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Like stars, societies are born, and this story deals with such a birth. It asks a fundamental and compelling question: How did societies first coalesce from the small foraging communities that had roamed in West Central Africa for many thousands of years? Jan Vansina continues a career-long effort to reconstruct the history of African societies before European contact in How Societies Are Born. In this complement to his previous study Paths in the Rainforests, Vansina employs a provocative combination of archaeology and historical linguistics to turn his scholarly focus to governance, studying the creation of relatively large societies extending beyond the foraging groups that characterized west central Africa from the beginning of human habitation to around 500 BCE, and the institutions that bridged their constituent local communities and made large-scale cooperation possible. The increasing reliance on cereal crops, iron tools, large herds of cattle, and overarching institutions such as corporate matrilineages and dispersed matriclans lead up to the developments treated in the second part of the book. From about 900 BCE until European contact, different societies chose different developmental paths. Interestingly, these proceeded well beyond environmental constraints and were characterized by "major differences in the subjects which enthralled people," whether these were cattle, initiations and social position, or "the splendors of sacralized leaders and the possibilities of participating in them."


Book Synopsis How Societies Are Born by : Jan Vansina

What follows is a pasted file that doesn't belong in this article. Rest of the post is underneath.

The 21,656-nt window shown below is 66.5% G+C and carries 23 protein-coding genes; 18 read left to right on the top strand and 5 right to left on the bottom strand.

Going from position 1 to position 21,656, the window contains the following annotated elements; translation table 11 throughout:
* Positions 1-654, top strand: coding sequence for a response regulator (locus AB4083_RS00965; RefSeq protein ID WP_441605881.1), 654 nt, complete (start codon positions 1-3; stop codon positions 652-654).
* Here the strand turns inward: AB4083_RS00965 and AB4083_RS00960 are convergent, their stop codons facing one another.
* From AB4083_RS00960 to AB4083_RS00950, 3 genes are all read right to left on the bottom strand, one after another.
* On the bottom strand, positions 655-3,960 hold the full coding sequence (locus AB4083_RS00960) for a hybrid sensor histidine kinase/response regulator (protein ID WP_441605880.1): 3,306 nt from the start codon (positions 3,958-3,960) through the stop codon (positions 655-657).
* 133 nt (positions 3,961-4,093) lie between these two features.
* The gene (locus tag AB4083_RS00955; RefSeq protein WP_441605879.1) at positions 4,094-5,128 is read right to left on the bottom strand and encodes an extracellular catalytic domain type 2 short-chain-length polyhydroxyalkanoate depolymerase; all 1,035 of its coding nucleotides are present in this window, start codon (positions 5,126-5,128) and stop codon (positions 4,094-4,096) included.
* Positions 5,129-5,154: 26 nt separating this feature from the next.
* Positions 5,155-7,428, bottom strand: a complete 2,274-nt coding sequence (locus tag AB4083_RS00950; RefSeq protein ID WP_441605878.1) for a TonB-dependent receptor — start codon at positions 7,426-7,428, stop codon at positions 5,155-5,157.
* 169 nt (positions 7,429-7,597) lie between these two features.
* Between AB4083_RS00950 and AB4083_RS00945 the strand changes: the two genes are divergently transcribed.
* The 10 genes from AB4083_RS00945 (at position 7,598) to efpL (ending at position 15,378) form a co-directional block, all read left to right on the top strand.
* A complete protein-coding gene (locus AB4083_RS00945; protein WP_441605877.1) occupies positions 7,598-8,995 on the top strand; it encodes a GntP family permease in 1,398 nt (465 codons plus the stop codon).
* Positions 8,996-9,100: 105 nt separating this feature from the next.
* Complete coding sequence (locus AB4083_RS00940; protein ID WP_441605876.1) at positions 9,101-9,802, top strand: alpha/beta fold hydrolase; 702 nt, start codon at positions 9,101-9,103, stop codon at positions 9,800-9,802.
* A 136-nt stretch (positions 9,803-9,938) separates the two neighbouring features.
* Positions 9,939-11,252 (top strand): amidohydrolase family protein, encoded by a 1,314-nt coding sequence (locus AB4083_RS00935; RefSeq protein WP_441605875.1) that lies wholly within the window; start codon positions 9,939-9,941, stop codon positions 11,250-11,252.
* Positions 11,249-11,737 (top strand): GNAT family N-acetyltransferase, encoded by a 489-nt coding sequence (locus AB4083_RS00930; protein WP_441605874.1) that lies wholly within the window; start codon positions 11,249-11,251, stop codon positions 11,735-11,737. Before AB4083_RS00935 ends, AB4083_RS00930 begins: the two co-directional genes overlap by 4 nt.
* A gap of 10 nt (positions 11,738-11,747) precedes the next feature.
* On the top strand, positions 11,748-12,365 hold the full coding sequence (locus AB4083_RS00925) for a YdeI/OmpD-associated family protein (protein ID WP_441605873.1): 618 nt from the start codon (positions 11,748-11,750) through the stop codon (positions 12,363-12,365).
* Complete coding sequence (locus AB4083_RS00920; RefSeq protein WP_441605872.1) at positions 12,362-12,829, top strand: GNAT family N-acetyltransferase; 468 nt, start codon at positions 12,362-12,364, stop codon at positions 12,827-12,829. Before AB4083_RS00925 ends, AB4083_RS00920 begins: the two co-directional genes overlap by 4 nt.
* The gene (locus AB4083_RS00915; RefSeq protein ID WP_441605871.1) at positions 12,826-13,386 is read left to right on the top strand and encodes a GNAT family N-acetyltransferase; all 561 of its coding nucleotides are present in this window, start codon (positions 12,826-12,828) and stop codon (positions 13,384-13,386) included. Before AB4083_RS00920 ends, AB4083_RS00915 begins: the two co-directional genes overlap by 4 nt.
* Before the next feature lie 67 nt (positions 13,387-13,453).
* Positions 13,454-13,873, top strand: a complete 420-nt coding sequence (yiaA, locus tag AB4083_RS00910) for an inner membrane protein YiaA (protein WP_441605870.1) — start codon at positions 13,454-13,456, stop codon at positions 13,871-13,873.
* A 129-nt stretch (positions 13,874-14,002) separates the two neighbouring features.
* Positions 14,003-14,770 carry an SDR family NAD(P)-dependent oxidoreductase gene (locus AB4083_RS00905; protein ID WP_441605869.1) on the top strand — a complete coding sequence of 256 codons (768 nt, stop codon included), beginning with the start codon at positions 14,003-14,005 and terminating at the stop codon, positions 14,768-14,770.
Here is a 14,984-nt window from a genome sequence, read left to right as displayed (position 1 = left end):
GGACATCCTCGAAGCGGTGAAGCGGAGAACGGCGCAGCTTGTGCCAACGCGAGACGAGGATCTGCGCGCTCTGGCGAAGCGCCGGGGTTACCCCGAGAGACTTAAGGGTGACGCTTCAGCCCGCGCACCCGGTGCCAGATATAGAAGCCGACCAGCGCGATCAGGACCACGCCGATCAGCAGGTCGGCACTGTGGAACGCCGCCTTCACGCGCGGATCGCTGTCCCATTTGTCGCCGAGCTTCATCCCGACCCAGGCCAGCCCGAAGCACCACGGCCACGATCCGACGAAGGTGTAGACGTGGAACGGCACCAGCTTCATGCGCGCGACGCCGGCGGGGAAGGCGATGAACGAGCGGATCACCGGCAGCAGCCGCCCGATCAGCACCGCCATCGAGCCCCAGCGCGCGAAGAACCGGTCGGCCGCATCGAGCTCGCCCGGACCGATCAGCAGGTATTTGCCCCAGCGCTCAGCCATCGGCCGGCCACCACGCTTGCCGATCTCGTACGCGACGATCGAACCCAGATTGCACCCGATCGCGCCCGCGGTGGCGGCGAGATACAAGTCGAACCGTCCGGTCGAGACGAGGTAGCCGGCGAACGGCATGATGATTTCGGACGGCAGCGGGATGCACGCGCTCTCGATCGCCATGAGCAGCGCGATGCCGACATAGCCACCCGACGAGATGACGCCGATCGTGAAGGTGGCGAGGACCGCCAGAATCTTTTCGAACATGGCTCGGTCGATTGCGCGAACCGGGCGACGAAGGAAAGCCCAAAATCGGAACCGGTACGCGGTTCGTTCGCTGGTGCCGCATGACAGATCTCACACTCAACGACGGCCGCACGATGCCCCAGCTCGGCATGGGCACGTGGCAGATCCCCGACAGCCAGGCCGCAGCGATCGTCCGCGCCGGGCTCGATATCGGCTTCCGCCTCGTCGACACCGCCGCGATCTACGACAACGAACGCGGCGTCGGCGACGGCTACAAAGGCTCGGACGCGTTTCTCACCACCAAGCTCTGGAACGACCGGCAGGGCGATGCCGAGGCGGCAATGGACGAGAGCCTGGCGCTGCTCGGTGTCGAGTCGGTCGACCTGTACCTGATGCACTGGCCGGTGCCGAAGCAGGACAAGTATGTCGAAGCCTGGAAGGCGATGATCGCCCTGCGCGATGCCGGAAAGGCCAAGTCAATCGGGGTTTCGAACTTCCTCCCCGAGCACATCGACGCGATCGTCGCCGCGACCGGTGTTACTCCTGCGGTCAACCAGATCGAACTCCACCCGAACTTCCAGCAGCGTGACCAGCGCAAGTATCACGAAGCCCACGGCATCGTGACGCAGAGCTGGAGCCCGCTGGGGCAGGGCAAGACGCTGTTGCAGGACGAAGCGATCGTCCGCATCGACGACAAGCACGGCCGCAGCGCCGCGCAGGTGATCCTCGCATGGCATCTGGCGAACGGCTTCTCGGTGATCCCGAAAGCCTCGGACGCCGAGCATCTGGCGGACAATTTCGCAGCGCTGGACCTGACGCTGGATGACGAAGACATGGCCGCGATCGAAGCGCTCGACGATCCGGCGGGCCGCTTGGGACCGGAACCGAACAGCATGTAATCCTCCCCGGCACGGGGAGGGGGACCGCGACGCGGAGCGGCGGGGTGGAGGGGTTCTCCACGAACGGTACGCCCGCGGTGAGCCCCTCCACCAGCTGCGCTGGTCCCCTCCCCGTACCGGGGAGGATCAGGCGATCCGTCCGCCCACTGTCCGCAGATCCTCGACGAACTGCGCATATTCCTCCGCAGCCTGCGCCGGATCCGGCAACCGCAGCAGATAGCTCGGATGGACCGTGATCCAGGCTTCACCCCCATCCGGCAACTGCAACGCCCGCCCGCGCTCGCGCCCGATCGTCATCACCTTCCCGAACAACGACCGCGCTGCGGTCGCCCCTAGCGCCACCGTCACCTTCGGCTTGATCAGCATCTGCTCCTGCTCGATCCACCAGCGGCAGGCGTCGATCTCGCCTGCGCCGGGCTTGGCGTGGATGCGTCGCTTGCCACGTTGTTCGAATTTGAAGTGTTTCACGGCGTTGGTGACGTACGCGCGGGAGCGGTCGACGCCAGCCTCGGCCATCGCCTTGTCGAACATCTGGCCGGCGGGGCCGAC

Download or read book How Societies Are Born written by Jan Vansina and published by University of Virginia Press. This book was released on 2012-10-05 with total page 582 pages. Available in PDF, EPUB and Kindle. Book excerpt: Like stars, societies are born, and this story deals with such a birth. It asks a fundamental and compelling question: How did societies first coalesce from the small foraging communities that had roamed in West Central Africa for many thousands of years? Jan Vansina continues a career-long effort to reconstruct the history of African societies before European contact in How Societies Are Born. In this complement to his previous study Paths in the Rainforests, Vansina employs a provocative combination of archaeology and historical linguistics to turn his scholarly focus to governance, studying the creation of relatively large societies extending beyond the foraging groups that characterized west central Africa from the beginning of human habitation to around 500 BCE, and the institutions that bridged their constituent local communities and made large-scale cooperation possible. The increasing reliance on cereal crops, iron tools, large herds of cattle, and overarching institutions such as corporate matrilineages and dispersed matriclans lead up to the developments treated in the second part of the book. From about 900 BCE until European contact, different societies chose different developmental paths. Interestingly, these proceeded well beyond environmental constraints and were characterized by "major differences in the subjects which enthralled people," whether these were cattle, initiations and social position, or "the splendors of sacralized leaders and the possibilities of participating in them."